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Quietly, quietly,

yellow mountain roses fall –

sound of the rapids

Basho, Matsuo Bashō, (松尾 芭蕉, Japanese poet, 1644 – November 28, 1694

In traditional Japanese aesthetics, wabi-sabi () is a world view centered on the acceptance of transience and imperfection. The aesthetic is sometimes described as one of appreciating beauty that is "imperfect, impermanent, and incomplete" in nature. The concept  of wabi-sabi () is imbued with the Buddhist teaching of  the three marks of existence- impermanence, suffering, and emptiness.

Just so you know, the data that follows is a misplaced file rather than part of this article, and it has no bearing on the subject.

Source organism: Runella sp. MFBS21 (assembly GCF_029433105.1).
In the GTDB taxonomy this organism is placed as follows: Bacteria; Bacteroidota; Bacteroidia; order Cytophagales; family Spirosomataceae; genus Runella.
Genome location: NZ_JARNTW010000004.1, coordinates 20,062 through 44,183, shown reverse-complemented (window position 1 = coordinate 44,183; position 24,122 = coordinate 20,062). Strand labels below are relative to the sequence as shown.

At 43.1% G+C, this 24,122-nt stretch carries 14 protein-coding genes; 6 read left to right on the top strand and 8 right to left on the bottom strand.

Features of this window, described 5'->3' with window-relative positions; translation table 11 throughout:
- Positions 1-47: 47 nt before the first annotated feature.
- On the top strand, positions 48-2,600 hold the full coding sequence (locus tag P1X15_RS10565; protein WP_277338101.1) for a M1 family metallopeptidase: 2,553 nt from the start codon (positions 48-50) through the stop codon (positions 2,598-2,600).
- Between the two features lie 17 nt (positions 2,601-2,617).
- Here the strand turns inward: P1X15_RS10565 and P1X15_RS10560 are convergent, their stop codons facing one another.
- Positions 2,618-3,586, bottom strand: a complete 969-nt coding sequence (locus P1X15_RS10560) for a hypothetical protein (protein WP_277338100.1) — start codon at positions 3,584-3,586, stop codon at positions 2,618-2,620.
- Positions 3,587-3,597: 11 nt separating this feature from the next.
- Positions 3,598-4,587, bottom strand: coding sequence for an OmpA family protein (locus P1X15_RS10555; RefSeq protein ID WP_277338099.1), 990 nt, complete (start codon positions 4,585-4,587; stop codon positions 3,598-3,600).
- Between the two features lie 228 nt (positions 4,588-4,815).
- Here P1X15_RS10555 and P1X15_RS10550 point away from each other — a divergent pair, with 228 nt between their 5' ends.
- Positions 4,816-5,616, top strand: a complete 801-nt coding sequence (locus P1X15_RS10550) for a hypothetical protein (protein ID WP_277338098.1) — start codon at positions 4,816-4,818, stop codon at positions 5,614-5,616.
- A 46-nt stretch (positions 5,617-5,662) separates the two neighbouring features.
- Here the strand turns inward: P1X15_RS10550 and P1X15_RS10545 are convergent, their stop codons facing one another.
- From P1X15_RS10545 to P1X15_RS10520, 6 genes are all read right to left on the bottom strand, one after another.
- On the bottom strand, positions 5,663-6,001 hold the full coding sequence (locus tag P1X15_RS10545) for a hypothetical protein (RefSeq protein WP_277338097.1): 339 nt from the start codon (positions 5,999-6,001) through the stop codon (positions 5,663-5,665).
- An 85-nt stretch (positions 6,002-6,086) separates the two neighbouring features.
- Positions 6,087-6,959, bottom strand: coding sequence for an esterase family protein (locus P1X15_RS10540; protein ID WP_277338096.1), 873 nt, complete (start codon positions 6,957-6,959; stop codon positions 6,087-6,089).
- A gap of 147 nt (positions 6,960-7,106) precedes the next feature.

(three marks of existence (三法印, sanbōin; also Pali: tilakkhaṇa; Sanskrit: त्रिलक्षण, trilakṣaṇa): impermanence (無常, mujō; Sanskrit:anitya; Pali:anicca), suffering (苦, ku; Sanskrit:Duḥkha दुःख; Pāli: dukkha;) emptiness or absence of self-nature (空, kū; also  Sanskrit: Śūnyatā:शून्यता); Pali: suññatā)

Monk Rensho Riding His Horse Backwards

by Matsumura Goshun, around 1784

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